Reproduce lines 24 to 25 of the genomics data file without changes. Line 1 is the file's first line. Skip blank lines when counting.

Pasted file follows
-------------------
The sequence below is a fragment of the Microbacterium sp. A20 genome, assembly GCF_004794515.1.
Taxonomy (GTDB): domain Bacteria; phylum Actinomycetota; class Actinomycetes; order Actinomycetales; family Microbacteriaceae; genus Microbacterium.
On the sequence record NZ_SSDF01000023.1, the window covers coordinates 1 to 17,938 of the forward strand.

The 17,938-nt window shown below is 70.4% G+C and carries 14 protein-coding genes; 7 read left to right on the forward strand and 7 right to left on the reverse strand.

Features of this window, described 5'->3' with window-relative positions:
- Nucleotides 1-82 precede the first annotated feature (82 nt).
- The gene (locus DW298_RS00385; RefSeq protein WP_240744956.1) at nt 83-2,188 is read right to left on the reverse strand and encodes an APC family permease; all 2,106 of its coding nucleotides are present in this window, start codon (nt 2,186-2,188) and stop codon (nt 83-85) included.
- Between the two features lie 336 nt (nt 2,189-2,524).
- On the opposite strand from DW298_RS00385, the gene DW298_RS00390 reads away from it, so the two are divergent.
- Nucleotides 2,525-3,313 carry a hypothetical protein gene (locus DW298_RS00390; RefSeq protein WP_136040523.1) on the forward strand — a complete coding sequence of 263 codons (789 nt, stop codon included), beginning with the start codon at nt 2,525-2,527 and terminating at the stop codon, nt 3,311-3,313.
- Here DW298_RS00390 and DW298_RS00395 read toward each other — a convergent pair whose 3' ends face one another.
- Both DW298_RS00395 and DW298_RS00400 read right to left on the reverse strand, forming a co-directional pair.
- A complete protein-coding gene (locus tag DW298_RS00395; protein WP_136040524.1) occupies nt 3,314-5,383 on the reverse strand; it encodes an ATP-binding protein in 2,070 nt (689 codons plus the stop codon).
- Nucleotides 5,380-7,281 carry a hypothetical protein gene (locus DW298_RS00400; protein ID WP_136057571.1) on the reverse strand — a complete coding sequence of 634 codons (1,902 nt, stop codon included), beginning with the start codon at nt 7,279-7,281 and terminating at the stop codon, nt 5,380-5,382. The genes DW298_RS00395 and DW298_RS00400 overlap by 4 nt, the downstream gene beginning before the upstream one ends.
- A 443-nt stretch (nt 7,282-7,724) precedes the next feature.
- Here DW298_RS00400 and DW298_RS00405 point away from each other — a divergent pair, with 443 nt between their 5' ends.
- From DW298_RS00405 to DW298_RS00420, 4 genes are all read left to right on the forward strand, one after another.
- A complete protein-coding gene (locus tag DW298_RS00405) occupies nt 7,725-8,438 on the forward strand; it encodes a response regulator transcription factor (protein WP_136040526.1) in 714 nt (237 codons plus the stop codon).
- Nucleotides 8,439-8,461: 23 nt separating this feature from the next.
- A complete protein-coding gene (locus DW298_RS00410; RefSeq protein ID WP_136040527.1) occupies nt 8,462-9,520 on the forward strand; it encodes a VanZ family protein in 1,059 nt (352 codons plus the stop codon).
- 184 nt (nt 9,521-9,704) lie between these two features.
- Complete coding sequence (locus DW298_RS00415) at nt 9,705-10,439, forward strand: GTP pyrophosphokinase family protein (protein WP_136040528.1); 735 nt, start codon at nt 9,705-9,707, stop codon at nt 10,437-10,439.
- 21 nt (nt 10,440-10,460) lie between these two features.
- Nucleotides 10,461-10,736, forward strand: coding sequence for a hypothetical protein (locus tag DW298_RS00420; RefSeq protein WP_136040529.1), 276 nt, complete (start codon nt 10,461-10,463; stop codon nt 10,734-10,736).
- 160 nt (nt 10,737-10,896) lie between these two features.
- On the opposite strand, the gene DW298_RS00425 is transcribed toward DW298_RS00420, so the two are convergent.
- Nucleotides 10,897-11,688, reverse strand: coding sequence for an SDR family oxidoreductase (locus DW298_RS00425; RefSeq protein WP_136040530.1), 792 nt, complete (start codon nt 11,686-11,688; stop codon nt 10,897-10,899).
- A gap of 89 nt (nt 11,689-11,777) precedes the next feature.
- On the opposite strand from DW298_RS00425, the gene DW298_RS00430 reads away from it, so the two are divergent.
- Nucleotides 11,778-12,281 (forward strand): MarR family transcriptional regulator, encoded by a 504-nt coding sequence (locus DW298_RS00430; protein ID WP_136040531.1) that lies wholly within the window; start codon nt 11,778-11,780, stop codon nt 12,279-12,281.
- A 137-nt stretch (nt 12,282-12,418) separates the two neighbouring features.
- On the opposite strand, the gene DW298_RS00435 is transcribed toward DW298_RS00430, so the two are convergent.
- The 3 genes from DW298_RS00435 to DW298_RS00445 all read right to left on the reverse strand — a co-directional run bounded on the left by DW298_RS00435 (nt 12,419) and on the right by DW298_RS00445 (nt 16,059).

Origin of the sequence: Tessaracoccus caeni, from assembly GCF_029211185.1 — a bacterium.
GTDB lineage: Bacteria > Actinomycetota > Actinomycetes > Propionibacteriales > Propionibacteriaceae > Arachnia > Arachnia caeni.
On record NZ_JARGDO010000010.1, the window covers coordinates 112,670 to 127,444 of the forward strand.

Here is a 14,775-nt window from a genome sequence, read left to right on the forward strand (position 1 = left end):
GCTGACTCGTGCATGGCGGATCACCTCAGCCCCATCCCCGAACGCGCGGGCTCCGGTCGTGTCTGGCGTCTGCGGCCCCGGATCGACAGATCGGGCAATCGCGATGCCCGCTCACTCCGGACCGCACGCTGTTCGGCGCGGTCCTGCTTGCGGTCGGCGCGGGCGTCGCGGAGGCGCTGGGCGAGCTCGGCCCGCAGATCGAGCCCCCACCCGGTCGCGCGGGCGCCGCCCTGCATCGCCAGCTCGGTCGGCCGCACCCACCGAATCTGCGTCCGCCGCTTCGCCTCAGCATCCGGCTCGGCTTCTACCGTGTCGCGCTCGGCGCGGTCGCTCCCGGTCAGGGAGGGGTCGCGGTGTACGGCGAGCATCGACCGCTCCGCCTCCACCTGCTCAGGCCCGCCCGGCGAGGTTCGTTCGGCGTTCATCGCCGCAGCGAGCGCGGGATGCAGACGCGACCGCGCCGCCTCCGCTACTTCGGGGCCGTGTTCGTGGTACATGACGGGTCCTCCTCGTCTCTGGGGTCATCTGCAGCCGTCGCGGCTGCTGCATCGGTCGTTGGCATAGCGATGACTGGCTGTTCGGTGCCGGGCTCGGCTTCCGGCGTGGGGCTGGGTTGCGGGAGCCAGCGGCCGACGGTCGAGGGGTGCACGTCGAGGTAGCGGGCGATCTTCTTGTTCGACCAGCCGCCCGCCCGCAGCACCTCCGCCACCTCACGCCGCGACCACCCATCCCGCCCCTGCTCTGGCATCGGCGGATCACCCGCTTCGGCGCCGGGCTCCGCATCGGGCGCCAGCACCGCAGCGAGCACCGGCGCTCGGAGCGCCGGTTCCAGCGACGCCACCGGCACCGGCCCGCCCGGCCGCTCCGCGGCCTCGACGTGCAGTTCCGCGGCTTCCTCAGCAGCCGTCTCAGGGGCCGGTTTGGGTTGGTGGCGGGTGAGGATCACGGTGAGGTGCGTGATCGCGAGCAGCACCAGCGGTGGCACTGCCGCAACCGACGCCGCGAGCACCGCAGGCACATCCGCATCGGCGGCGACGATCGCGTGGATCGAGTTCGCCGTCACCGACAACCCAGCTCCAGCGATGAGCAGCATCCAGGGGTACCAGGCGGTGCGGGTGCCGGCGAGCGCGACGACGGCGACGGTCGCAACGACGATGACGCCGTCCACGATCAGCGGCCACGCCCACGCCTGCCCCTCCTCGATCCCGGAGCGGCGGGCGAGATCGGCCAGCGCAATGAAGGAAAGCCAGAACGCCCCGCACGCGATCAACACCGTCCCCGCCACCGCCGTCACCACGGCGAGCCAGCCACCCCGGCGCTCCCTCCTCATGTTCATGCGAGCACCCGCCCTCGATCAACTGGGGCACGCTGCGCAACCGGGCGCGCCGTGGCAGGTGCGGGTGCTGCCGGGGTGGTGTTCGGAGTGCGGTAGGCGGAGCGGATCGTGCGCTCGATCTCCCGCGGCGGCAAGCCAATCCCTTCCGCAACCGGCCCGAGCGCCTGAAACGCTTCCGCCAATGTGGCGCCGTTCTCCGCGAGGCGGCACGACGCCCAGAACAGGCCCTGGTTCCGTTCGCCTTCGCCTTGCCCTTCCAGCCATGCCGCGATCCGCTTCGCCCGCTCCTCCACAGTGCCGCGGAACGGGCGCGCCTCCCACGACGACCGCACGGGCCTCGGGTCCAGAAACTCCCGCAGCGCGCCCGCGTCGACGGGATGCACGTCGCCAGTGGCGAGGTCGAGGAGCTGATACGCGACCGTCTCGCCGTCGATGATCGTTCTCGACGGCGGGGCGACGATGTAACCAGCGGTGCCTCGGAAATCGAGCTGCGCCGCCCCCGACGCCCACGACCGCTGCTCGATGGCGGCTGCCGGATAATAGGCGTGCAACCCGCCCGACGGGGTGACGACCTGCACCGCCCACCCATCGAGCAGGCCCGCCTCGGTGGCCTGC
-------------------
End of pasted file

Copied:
- Nucleotides 10,461-10,736, forward strand: coding sequence for a hypothetical protein (locus tag DW298_RS00420; RefSeq protein WP_136040529.1), 276 nt, complete (start codon nt 10,461-10,463; stop codon nt 10,734-10,736).
- 160 nt (nt 10,737-10,896) lie between these two features.